45. 45.

    Firooziyan S, Djadid ND, Gholizadeh S. Speculation on the possibility for introducing Anopheles stephensi as a species complex: preliminary evidence based on odorant binding protein 1 intron I sequence. Malar J. 2018;17(1):366.

  46. 46.

    Gholizadeh S, Djadid ND, Nouroozi B, Bekmohammadi. Molecular phylogenetic analysis of Anopheles and Cellia subgenus anophelines (Diptera: Culicidae) in temperate and tropical regions of Iran. Acta Trop. 2013;126(1):63–74.

  47. 47.

    Gholizadeh S, Firooziyan S, Ladonni H, Hajipirloo HM, Djadid ND, Hosseini A, Raz A. The Anopheles stephensi odorant binding protein 1 (AsteObp1) gene: a new molecular marker for biological forms diagnosis. Acta Trop. 2015;146:101–13.

  48. 48.

    Roadmappers I. A roadmap for the development of ivermectin as a complementary malaria vector control tool. Am J Trop Med Hyg. 2020;102(2 s):3–24.

    Article  Google Scholar 

Download references

Acknowledgements

The authors express their gratitude to the Cellular and Molecular Research Center, Urmia University of Medical Sciences in Iran, and All-Russian Scientific Research Institute of Veterinary Entomology and Arachnology – Branch of Federal State Institution Federal Research Centre Tyumen Scientific Centre of Siberian Branch of the Russian Academy of Sciences (ASRIVEA – Branch of Tyumen Scientific Centre SB RAS) in Russia.

Funding

This review did not need a financial source.

Author information

Affiliations

Authors

Contributions

Conceived and designed the study: SG and FG. Search and data selection: FG and SG. analyzed the data: SG, FG, BR, AJ, ES, and ML. Wrote the paper: SG, FG, BR, AJ, ES, and ML. All authors read and approved the final manuscript.

Corresponding author

Correspondence to Saber Gholizadeh.

Ethics declarations

Ethics approval and consent to participate

Not applicable

Consent for publication

Not applicable

Competing interests

The authors declare that they have no competing interests.

Additional information

Publisher’s Note

Springer Nature remains neutral with regard to jurisdictional claims in published maps and institutional affiliations.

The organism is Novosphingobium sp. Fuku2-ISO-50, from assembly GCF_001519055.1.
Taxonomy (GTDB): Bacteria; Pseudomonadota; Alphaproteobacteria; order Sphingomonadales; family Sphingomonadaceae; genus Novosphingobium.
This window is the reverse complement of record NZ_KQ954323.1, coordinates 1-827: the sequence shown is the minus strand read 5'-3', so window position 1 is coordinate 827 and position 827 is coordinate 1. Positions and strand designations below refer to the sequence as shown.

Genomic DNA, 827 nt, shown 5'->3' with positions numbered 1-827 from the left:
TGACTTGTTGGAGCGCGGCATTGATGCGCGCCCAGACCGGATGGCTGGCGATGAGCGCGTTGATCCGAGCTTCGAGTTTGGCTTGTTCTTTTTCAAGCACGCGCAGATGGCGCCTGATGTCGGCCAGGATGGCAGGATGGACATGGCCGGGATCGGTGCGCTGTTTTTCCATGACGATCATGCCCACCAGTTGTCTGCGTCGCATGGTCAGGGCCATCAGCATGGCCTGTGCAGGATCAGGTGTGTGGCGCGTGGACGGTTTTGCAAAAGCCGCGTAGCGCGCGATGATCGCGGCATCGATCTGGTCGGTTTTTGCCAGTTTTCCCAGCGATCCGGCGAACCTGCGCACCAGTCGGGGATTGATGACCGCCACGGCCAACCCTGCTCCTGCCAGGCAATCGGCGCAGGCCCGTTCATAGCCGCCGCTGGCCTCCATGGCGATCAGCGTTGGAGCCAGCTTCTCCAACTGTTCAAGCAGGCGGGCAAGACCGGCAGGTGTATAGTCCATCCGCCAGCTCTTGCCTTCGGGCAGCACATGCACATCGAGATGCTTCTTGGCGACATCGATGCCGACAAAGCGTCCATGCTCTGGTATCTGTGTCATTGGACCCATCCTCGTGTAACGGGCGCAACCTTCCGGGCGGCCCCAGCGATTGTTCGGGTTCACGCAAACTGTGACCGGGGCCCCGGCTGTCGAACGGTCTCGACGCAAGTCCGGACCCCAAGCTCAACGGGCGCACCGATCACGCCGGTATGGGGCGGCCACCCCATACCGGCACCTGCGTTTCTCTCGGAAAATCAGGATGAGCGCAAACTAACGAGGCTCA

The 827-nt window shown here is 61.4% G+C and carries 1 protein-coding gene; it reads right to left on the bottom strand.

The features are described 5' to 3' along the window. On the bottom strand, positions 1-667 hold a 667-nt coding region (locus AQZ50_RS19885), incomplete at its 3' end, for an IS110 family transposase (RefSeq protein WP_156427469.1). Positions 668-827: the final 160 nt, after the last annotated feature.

Supplementary Information

Additional file 1:.

PRISMA 2019 checklist

Additional file 2: Table S1

. Keywords used in the database search

Additional file 3: Table S2

. Exclusion and inclusion criteria

Rights and permissions

Open Access This article is licensed under a Creative Commons Attribution 4.0 International License, which permits use, sharing, adaptation, distribution and reproduction in any medium or format, as long as you give appropriate credit to the original author(s) and the source, provide a link to the Creative Commons licence, and indicate if changes were made. The images or other third party material in this article are included in the article's Creative Commons licence, unless indicated otherwise in a credit line to the material. If material is not included in the article's Creative Commons licence and your intended use is not permitted by statutory regulation or exceeds the permitted use, you will need to obtain permission directly from the copyright holder. To view a copy of this licence, visit http://creativecommons.org/licenses/by/4.0/. The Creative Commons Public Domain Dedication waiver (http://creativecommons.org/publicdomain/zero/1.0/) applies to the data made available in this article, unless otherwise stated in a credit line to the data.

Reprints and Permissions

About this article

Verify currency and authenticity via CrossMark

Cite this article

Khaligh, F.G., Jafari, A., Silivanova, E. et al. Endectocides as a complementary intervention in the malaria control program: a systematic review. Syst Rev 10, 30 (2021). https://doi.org/10.1186/s13643-021-01578-9

Download citation

Keywords

  • Ivermectin
  • Endectocides
  • Systemic insecticides
  • Malaria elimination